We are pleased by the interest of Drs. Lockwood and Wack in our recent 13N-ammonia PET study on brain ammonia metabolism in patients with cirrhosis and clinically manifest hepatic encephalopathy (HE).1 Since our results apparently differ from results by Lockwood and coworkers,2–4 Drs. Lockwood and Wack expressed concern about our modeling. This gives us the opportunity to clarify the concepts of PET estimation of the permeability-surface area products (PS) for the blood-brain-barrier (PSBBB) and the metabolism (PSmet) (Fig. 1).1, 5
Unfortunately in our article1 there was an arithmetical error in the calculations of PSBBB. A corrected Table 2 is given in a “Corrections” in this issue of the Journal. Mean PSBBB values in the group of patients with cirrhosis and HE were lower than mean values in the group of healthy controls but the difference was not statistically significant. This is in agreement with another recent dynamic 13N-ammonia PET study.6 Thus, the results still indicate that the elevated blood ammonia and not changed brain ammonia kinetics is the more important factor for the increased ammonia uptake in patients with HE.
Calculation of PSBBB requires dynamic PET recording starting at the time of injection since it includes K1 (Fig. 1). The estimation ofK1 is calculated from the initial time-course of tissue radioactivity and is very sensitive to changes hereof. Lockwood's group calculated PS-values from static PET recordings,2–4 which yield no specific information on the initial time-course of tissue radioactivity. Their PS-values are therefore an opaque mixture of PSBBB and PSmetabolism and not comparable with our PSBBB -values.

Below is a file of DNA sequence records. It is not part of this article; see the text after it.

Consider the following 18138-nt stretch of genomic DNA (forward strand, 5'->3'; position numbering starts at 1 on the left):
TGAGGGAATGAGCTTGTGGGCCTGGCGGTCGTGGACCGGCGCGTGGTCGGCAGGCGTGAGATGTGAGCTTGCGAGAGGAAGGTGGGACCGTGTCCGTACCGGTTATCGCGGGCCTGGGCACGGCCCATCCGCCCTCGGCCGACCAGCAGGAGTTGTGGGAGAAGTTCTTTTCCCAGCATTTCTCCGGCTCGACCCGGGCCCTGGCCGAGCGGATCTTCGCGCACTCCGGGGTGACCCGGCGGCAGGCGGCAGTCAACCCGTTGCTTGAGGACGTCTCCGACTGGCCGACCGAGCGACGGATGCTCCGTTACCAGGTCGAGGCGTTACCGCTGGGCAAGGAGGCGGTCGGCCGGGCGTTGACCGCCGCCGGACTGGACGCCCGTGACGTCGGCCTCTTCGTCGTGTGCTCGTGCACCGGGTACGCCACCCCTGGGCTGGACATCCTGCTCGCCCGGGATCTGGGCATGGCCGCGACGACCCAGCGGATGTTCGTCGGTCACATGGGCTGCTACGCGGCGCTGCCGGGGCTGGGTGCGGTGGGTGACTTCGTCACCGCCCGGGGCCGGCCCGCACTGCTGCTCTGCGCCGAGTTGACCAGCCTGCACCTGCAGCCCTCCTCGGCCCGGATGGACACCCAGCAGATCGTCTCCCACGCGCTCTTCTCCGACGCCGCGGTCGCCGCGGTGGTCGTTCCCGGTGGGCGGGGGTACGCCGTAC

Duplicate cerebral blood flow (CBF) measurements in our study deviated less than 5% in each subject.1 The CBF in the healthy controls and in the patients with cirrhosis without clinical signs of HE were similar to the CBF in comparable individuals in other studies.4, 6, 7 We therefore see no reason for doubting the validity of our CBF measurements in chronic liver patients with overt HE.
Our philosophy on kinetic modeling is to make the models as physiologically correct as possible while keeping the number of parameters as low as possible. The simple model proposed by Lockwood and coworkers assuming irreversible trapping of ammonia may be justified in view of their study design and data, among which they assumed blood 13N-ammonia to be cleared within 10 minutes. In our study, however, blood 13N-ammonia fraction decreased throughout 30 minutes but never reached zero in any subject, and we furthermore measured specific 13N-metabolites, which all justifies a more complex model.1, 8
The volume of 0.01 used for the ammonia metabolites does not equal the vascular volume of the brain, but is a kinetic distribution volume which is commonly used in PET kinetics.
Contemporary PET technology with high spatial and temporal resolution in conjunction with proper mathematical-physiological models fitted to the data represents to us an excellent method to address the question of ammonia metabolism in patients with overt HE.